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Integrating Technology into the Classroom using Instructional Strategies based on the research from: Classroom Instruction that Works by Robert J. Marzano, Debra J. Pickering, Jane E. Pollock.
The Nine High-Yield Instructional Strategies:
Identifying Similarities and Differences
This strategy focuses on the mental processes that students can use to restructure and understand information. Classroom activities that ask students to identify similarities and differences include comparison tasks, classifying tasks, and the use of metaphors and analogies. These strategies result in understanding content at a deeper level.
Summarizing and Note Taking
Summarizing is restating the essence of text or an experience in as few words as possible in a new, yet concise form. Summarizing and note taking requires the ability to synthesize information. Students must be able to analyze information and organize it in a way that captures the main ideas and supporting details that is stated in their own words. Students can summarize information in different ways, including deleting information that isn't important to the overall meaning of the text, substituting some information, and keeping some information. As students practice these strategies, it enhances their ability to understand specific content for learning.
Reinforcing Effort and Providing Recognition
These strategies address students' attitudes and beliefs. Most students are not aware of the importance of believing that their level of effort is related to their achievement. When students are rewarded or praised for achieving specific goals, their level of achievement is higher.
Homework and Practice
Homework and practice both provide opportunities for students practice, review, and apply knowledge. It also enhances a student's ability to reach a level of expected proficiency for a skill or concept. Research referenced in Marzano, Pickering, and Pollock's book indicated students need to practice a skill 24 times to reach 80% competency, with the first four practices yielding the greatest effect.
This strategy can enhance a student's ability to represent and elaborate on knowledge using mental images. When students elaborate on knowledge, they are able to understand it in greater depth and be more successful at recalling it. Nonlinguistic representations can include graphic representations, mental pictures, physical models, drawings, and kinesthetic activities. New knowledge is usually presented in a linguistic form. When students are also able to use imagery, the effects on achievement can be significant.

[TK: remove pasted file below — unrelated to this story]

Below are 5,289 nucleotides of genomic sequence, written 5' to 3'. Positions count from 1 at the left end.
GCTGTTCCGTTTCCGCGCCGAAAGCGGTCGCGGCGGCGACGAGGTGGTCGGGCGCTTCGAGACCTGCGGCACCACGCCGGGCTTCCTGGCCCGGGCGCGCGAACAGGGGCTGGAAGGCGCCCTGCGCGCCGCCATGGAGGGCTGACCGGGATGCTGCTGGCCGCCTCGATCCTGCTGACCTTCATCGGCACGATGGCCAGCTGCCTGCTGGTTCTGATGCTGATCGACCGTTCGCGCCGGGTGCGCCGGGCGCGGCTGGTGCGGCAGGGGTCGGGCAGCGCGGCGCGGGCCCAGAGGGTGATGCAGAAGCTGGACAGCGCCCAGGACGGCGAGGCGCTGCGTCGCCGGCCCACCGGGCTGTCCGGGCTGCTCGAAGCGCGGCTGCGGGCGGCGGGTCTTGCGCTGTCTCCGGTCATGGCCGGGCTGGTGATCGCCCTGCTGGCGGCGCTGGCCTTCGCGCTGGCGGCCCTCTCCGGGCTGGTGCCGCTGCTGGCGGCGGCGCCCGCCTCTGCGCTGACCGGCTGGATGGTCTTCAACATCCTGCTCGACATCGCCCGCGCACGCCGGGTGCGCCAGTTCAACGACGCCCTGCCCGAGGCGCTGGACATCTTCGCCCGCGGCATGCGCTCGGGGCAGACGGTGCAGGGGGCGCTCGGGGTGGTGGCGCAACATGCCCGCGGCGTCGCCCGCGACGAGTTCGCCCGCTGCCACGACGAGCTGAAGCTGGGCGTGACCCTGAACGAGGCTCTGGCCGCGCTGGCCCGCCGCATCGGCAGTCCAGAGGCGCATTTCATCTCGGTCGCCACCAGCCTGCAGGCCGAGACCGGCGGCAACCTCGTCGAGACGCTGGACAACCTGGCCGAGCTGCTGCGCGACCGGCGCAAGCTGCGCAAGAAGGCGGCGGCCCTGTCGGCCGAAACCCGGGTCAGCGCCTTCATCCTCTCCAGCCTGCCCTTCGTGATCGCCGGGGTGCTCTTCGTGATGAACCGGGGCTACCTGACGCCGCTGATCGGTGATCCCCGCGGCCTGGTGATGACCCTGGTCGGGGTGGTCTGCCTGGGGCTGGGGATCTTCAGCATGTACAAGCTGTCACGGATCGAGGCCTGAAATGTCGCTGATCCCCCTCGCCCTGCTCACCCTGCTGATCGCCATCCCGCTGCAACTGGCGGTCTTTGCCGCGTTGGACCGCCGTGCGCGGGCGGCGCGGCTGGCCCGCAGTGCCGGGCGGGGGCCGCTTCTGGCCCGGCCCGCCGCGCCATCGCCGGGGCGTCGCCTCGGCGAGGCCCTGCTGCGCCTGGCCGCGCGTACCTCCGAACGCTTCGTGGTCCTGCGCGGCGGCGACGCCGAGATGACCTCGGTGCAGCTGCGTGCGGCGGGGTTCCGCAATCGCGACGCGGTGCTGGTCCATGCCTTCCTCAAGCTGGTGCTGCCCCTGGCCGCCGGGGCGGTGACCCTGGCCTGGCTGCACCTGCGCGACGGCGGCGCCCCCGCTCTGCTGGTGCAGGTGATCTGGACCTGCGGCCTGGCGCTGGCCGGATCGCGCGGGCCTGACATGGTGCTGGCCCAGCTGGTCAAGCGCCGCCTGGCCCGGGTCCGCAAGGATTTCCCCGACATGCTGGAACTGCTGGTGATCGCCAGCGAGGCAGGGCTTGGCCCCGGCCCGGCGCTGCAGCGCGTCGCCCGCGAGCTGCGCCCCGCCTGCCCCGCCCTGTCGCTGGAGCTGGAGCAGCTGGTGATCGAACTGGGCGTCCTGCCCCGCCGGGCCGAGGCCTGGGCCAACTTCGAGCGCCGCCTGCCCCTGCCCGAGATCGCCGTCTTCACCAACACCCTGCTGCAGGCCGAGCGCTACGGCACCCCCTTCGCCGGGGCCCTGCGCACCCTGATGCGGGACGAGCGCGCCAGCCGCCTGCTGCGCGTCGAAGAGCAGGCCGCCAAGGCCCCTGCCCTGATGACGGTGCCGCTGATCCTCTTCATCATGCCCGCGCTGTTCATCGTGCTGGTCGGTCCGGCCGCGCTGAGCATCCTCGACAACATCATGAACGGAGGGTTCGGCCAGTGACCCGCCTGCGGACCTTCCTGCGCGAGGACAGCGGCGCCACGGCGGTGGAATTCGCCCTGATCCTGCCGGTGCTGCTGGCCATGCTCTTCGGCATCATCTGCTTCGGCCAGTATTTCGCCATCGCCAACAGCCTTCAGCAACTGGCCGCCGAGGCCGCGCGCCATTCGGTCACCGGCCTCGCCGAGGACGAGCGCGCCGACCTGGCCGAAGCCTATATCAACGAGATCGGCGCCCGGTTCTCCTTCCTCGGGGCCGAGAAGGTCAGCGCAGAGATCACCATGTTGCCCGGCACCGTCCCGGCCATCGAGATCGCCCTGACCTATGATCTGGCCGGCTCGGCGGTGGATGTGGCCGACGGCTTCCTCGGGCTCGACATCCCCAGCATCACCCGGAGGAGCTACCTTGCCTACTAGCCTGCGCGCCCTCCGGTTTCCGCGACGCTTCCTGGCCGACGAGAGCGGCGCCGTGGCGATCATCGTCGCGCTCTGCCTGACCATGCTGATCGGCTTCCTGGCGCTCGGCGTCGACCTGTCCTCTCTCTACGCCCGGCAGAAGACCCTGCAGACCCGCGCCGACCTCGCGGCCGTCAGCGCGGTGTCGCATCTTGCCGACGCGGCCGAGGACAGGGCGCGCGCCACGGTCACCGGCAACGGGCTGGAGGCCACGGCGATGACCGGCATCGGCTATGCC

When students are provided with opportunities to interact with each other in a variety of ways their learning is enhanced. These activities support the ideas that there should be a variety of criteria to group students; that there should be formal, informal and base groups and that the size of learning groups should be continually monitored.
Setting Objectives and Providing Feedback
Setting objectives establishes a direction for learning. Once students understand the parameters of an objective, they should brainstorm to determine what they know and what they want to learn. Specific, timely, and regular feedback to students enhances their learning. Also, feedback should include an explanation of why an item is correct or incorrect and be criterion referenced. In other words, students should understand where they stand relative to a specific target of knowledge or skill.
Generating and Testing Hypotheses
The strategy of generating and testing hypotheses includes several processes including systems analysis, invention, experimental inquiry, decision making, and problem solving. Students should be asked "what if?" as they plan and conduct simple investigations (e.g., formulate a testable question, make systematic observations, and develop logical conclusions).
Cues, Questions, and Advanced Organizers
Giving students a preview of what they are about to learn or experience helps them activate prior knowledge. This strategy gives students the opportunity to connect what they already know to what they need to know. Questions should focus on what is central and most important. Advance organizers are most useful for information that is not easily presented in a well-organized manner. For example, creating an advance organizer for a field trip can provide students with information about what they are about to see and do.
Instructor will provide eight (8) hours of training for teachers over either one full or two half days of instruction. All teachers will receive course workbooks. Teachers will be provided with guides for future reference.